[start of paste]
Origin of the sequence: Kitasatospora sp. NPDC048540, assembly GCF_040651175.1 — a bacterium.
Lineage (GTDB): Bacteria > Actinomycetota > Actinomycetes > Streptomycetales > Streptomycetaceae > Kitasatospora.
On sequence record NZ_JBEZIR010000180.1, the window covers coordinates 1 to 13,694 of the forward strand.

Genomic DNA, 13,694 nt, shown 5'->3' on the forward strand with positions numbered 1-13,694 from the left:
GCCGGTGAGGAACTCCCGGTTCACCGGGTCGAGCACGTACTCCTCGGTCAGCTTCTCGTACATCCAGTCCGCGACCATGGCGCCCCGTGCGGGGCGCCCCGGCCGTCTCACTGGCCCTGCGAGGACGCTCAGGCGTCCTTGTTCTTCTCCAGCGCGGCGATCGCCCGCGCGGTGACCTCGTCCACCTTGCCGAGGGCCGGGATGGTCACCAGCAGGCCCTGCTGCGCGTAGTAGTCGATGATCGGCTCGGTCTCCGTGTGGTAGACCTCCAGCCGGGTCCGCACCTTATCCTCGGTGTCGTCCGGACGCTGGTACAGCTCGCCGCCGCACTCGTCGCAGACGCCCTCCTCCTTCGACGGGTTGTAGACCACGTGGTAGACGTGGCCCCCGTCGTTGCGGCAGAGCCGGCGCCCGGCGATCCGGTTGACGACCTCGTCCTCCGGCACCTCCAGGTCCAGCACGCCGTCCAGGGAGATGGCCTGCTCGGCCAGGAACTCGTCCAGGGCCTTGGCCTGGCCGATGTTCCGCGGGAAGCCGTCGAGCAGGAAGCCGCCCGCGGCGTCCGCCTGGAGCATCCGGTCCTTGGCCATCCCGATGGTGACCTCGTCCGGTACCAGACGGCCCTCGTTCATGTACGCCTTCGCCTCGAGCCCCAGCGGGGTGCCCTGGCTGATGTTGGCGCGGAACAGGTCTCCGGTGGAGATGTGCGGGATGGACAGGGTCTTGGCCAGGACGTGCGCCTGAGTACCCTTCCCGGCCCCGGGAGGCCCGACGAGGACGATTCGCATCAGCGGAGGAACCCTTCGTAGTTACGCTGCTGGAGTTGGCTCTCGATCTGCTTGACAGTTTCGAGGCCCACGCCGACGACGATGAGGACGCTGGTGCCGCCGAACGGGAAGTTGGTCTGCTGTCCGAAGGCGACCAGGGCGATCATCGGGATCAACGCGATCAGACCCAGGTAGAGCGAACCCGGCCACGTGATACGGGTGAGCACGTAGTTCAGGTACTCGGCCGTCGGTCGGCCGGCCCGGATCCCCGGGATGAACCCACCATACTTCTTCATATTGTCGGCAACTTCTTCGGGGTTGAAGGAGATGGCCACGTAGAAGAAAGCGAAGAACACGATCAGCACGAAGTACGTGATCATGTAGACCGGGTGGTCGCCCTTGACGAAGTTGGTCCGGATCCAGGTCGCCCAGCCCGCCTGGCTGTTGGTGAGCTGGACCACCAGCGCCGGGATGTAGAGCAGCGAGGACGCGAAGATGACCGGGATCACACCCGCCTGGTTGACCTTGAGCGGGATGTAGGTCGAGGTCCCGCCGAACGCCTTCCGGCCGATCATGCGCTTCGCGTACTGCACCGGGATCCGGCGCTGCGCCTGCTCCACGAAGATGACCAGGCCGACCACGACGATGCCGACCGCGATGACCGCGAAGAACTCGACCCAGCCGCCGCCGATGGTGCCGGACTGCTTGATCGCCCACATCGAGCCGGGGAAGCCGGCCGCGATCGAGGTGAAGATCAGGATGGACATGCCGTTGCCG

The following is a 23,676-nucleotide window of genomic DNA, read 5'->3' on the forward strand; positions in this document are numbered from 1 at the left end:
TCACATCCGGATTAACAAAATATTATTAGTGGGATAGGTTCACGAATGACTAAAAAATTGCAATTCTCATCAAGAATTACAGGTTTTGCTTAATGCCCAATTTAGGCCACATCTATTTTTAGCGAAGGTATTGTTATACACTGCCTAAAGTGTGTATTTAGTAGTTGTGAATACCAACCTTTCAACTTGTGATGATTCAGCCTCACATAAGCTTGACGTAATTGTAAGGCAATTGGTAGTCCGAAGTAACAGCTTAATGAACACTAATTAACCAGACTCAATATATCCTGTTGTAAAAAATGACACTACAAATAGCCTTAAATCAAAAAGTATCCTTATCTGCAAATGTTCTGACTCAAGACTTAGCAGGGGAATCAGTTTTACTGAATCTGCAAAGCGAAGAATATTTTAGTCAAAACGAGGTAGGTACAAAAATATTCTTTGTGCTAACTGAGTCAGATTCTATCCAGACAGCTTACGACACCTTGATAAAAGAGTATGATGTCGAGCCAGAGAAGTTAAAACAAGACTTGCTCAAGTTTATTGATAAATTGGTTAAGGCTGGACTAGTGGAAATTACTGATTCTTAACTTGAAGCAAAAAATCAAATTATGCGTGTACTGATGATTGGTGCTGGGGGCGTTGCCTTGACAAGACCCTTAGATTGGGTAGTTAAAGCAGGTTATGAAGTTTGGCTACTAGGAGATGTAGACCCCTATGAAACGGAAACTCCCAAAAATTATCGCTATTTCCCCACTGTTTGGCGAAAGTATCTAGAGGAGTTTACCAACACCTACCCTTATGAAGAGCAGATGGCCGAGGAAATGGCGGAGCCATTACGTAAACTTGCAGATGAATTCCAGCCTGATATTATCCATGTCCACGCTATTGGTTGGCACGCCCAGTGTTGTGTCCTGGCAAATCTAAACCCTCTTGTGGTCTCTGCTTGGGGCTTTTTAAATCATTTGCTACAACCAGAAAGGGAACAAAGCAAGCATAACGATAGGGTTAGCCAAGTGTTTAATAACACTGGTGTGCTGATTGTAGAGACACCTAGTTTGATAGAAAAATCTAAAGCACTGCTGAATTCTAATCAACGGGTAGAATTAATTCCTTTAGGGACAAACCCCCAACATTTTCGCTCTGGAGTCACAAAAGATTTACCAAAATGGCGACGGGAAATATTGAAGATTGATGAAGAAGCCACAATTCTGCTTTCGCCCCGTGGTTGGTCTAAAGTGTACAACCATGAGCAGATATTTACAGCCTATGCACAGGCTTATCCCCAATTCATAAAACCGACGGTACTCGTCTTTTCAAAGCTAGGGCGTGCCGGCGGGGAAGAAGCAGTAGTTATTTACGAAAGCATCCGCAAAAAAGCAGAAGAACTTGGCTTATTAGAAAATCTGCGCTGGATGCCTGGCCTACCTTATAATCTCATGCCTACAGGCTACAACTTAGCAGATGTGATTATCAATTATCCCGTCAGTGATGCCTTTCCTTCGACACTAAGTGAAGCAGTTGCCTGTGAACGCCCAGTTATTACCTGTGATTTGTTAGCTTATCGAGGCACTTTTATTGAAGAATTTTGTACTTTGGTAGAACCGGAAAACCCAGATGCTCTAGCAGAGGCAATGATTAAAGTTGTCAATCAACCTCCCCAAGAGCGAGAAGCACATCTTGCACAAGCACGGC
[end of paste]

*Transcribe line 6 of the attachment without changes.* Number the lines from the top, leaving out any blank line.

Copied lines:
The following is a 23,676-nucleotide window of genomic DNA, read 5'->3' on the forward strand; positions in this document are numbered from 1 at the left end: